The wall, which was not very big, was soon covered with two coats of paint. I watched it begin to dry. To my amazement the blue which had insidiously hidden during the mixing process began to reappear. Soon the wall was a dim aqua color, reminiscent of the 1950's. I turned the light off. Maybe less light would make it look better. No dice. Reluctantly, I hung the curtain back up and cringed at the clash. The curtain, a sweep of olive green leaves on a creamy background made the odd aqua green of the walls look like someone had been choosing paint colors using a black light for comparison.

At lunch Hubby came home. Right away he saw the kitchen wall and his first comment was, "Wow! Look what you did this morning!" I tried to explain that I wanted it to look fresh and clean. I suppose I achieved that at least. He frowned at the wall. Lest he think I had deliberately chosen that color and actually had the poor taste to like it, I told him what had happened. We agreed that it looked dreadful and I decided to fix it ASAP.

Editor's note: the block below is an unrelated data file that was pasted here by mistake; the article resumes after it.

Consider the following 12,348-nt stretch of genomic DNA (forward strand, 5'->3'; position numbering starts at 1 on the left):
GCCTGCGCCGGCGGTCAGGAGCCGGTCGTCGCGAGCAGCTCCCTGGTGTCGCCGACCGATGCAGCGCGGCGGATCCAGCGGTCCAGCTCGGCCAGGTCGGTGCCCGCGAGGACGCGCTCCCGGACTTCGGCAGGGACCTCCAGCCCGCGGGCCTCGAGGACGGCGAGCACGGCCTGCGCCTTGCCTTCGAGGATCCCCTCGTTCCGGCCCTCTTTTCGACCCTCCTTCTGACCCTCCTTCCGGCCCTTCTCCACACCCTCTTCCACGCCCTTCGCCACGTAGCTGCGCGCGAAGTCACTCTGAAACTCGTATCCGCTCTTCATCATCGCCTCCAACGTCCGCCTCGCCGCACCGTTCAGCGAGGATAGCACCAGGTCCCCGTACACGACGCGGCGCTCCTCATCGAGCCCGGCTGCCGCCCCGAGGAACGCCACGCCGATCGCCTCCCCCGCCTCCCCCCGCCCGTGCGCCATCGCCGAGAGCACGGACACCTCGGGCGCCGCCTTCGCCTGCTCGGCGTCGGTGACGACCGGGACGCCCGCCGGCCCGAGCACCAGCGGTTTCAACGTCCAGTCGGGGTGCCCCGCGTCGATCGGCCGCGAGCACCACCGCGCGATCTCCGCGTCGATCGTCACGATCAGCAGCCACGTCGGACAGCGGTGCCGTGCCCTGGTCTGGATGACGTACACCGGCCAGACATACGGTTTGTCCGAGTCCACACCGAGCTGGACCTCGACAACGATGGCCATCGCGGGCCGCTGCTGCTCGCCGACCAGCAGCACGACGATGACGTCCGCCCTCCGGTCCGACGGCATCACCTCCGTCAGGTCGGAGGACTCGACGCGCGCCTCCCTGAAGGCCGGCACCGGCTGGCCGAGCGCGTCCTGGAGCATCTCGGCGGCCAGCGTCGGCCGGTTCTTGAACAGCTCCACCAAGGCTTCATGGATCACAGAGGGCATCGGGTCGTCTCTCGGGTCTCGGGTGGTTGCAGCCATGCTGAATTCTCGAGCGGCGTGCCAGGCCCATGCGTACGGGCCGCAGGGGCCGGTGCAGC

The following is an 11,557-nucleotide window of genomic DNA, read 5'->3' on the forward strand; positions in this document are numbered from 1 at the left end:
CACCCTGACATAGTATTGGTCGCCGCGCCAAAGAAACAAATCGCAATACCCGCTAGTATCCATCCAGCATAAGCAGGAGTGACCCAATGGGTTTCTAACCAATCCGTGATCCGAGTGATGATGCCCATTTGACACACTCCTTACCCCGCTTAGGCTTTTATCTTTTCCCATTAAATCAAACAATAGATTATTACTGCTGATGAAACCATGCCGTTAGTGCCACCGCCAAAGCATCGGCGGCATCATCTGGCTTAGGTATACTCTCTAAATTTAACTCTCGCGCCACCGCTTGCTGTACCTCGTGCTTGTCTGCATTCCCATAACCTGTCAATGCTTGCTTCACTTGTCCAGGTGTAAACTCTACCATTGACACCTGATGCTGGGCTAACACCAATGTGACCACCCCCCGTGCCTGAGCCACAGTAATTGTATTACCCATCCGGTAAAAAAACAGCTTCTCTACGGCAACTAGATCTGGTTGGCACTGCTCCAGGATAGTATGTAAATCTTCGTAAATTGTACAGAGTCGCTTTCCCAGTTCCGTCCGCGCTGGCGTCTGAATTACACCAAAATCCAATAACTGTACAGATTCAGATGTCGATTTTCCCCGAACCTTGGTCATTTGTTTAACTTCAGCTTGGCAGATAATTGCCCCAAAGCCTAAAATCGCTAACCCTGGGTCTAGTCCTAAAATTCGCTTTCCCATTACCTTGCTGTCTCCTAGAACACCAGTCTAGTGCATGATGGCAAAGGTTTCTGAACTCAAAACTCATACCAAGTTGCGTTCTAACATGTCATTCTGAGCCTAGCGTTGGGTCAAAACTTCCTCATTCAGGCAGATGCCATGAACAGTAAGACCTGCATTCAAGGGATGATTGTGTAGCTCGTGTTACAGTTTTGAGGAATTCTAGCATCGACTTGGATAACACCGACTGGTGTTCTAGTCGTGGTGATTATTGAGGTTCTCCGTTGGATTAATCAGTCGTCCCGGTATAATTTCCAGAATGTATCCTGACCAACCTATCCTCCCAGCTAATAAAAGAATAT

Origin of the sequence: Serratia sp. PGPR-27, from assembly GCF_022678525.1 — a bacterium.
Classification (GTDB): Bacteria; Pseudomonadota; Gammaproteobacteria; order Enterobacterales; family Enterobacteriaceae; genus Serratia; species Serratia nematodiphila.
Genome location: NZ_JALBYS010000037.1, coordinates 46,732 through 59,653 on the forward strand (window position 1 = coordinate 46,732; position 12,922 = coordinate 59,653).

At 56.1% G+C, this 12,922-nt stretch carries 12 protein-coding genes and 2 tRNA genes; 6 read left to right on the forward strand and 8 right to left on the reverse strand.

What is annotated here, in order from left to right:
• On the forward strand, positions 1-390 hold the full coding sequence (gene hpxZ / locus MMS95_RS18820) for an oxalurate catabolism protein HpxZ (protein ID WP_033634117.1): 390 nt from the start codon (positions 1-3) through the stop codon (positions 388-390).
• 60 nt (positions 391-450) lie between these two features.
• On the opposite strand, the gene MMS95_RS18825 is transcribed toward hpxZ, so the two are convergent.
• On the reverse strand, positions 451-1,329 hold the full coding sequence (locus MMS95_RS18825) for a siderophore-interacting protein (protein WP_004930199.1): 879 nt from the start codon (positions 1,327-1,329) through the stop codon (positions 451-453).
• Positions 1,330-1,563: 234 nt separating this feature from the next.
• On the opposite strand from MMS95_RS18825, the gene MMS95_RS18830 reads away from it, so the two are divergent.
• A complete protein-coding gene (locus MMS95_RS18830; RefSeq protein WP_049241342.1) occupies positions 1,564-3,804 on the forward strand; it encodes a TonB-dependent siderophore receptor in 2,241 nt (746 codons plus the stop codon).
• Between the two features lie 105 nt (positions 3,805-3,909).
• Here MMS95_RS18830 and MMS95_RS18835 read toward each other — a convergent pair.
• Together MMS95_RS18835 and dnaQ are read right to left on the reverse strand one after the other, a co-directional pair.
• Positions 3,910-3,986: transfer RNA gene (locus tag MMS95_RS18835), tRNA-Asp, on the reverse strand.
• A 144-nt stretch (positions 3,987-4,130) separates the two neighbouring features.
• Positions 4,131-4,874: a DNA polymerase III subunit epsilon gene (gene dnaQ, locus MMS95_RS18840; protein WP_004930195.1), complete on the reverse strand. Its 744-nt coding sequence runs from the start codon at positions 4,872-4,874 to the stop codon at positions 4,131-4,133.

The next day I stopped at the hardware store while I was in town. Kneeling next to the rack of paint samples, I turned to the greens. Oh no! There were about 20 that were various shades of olive! Why had I not brought the curtain with me? Trying not to over correct and choose one that was too dark or too yellow, I at last selected a small jar of paint. Because the wall was so dinky I decided that two sample jars would be plenty to cover it.

This morning I retraced my work by unscrewing the switch-plates, removing the curtain and taping. As I daubed the new paint on, I reflected on the fact that color is a funny thing. Next to the weird aqua, the new color looked a sickly puce-yellow. Oh dear. Once again I had missed it. Since I had the wall prepped though, I went ahead and filled in the rest of the space with the new paint. I had at least guessed right on the amount. There was exactly enough. As it dried, I was surprised to see the gray disappear and in its place was a lovely green. Even more of a surprise was the curtain. When I hung it up, it matched exactly.